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7 Books 7 Days: Tuesday’s Book

A Descriptive Bibliography of the Works of Emanuel Swedenborg (1688-1772)

by Norman Ryder

3 volumes (volumes 4 and 5 in preparation)

(London: Swedenborg Society, 2010-)

As an independent and specialist publisher, one of the areas in which the Swedenborg Society has been the leader in its field has been in producing enduring and durable reference works to aid scholarship and researchers. Norman Ryder’s BIBLIOGRAPHY is the perfect aid to Swedenborgian academics, librarians, editors and bibliophiles, but pore through its contents and there are many interesting stories waiting to tumble out of the resolute blue buckram covers to be further explored by experts and curious laypersons alike.

For example, looking solely at records of Swedenborg’s most popular work, Heaven and Hell (1758), in volume 3 of the BIBLIOGRAPHY, we discover that a 1925 German abridgement, entitled Himmel Hölle Geisterwert, was edited and introduced by the poet, playwright, actor and scriptwriter Walter Hasenclever (1890-1940), who sadly committed suicide in a French camp for ‘foreign enemies’ to avoid falling into the hands of the Nazis, who had just occupied France, and who had banned Hasenclever’s books a few years earlier in 1933. It is through Hasenclever and his interests in the esoteric and spiritual that Swedenborg can be tied to the German expressionist cinema of F W Murnau and others—Hasenclever’s former girlfriend, Greta Schröder, starring in Murnau’s silent classic Nosferatu (1922), and her later husband, Paul Wegener, co-directing and starring in The Golem: How He Came into the World (1920).

Combing through the BIBLIOGRAPHY, we find that only one edition of Swedenborg seems to have ever been produced from Ireland, the 1853 book The Future Life, which is an edition of a Swedenborg Society translation of Heaven and Hell, revised, retitled and printed by John Simms in Belfast and J M’Glashan in Dublin. The revision was once attributed to Speranza, aka Lady Wilde (mother of Oscar Wilde), and the confusion seems to have arisen because The Future Life was the third volume of a series called ‘The Spiritual Library’, produced in distinguished illustrated yellow board covers, established by the publisher John Simms. The first two volumes in ‘The Spiritual Library’ series (and indeed a planned but never issued fourth volume) were by the Nantes-based writer Edouard Richer (1792-1834)—his name anglicized to ‘Edward’ by the publisher—and these were indeed translated from the French by Lady Wilde. Edouard Richer himself was a scholar and translator of Swedenborg, and in turn had produced his own translation of Heaven and Hell in 1838, Analyse des merveilles du ciel et de l’enfer. The Society has the manuscript of this translation in its archive. Richer was one of the sources of Balzac’s interest in Swedenborgianism and is even said to have been the model for the character of Louis Lambert.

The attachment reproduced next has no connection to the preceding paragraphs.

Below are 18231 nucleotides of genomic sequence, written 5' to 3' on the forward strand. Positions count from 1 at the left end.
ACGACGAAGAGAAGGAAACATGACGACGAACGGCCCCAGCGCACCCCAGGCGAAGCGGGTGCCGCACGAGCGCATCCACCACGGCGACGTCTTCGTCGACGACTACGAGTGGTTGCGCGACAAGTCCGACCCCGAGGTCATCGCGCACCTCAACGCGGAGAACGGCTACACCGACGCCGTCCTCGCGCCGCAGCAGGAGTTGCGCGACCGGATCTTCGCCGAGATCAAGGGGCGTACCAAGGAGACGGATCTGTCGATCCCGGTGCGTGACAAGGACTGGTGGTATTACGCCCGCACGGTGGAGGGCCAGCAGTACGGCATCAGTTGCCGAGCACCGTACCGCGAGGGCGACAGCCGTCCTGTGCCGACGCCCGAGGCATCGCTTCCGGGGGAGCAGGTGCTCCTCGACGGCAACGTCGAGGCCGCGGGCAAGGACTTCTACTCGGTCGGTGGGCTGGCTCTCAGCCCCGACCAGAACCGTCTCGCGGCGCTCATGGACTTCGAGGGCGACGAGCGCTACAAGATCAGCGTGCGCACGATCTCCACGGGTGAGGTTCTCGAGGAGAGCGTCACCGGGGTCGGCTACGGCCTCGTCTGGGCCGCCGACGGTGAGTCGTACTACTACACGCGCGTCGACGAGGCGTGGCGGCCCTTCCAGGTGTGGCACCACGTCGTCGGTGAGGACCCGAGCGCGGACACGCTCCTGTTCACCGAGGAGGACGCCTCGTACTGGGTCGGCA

Other interesting translators include Habib Anthony Salmoné (1860-1904), who translated Heaven and Hell into Arabic for the Swedenborg Society in 1896. Salmoné was a writer, Orientalist scholar and professor of Arabic at King’s College London. He compiled a 2-volume Arabic-English dictionary and was an intelligence informant to the British Foreign Office around the time of the Siege of Khartoum (1885). His association with the Swedenborg Society presumably came via his friend, the prominent Swedenborgian author and homoeopathic physician, J J G Wilkinson, who lists Salmoné in his address book (another gem of an item in our archive!).

Then there is Aleksandr Nikolaevich Aksakov (1832-1903), Russian spiritualist, author, Imperial Councillor to the Tsar, and the person said to have coined the word telekinesis, who produced a Russian translation of Heaven and Hell in 1863, although it was published in Leipzig, Germany to avoid censorship. This edition was read by Dostoevsky, influencing Crime and Punishment and The Brothers Karamazov.

And an 1899 translation into Gujarati was produced by the scholar Manishankar Bhatt (1867-1923), who helped set up the Swedenborg Society of India and is perhaps better known by some as a poet who wrote under the pseudonym of Kavi Kant. His innovative volume of poems, Purvalap, was published on the day of his sudden tragic death in a railway carriage at Lahore station, whilst he was away on holiday. Bhatt had been travelling alone and his family didn’t learn of his passing for several months.

The BIBLIOGRAPHY can lead one down avenues of enquiry that uncover some fascinating life stories connected with the history of publishing Swedenborg—none more so than that of Swedenborg himself. Swedenborg wrote a prodigious amount of published and unpublished material (Norman classifies the output into 257 titles, some of those multi-volume and hundreds of pages long!) on a vast array of disparate subjects, and the BIBLIOGRAPHY, with its helpful overview in volume one of Swedenborg’s literary corpus, is one of the best ways of grasping the entirety of Swedenborg’s life as an author.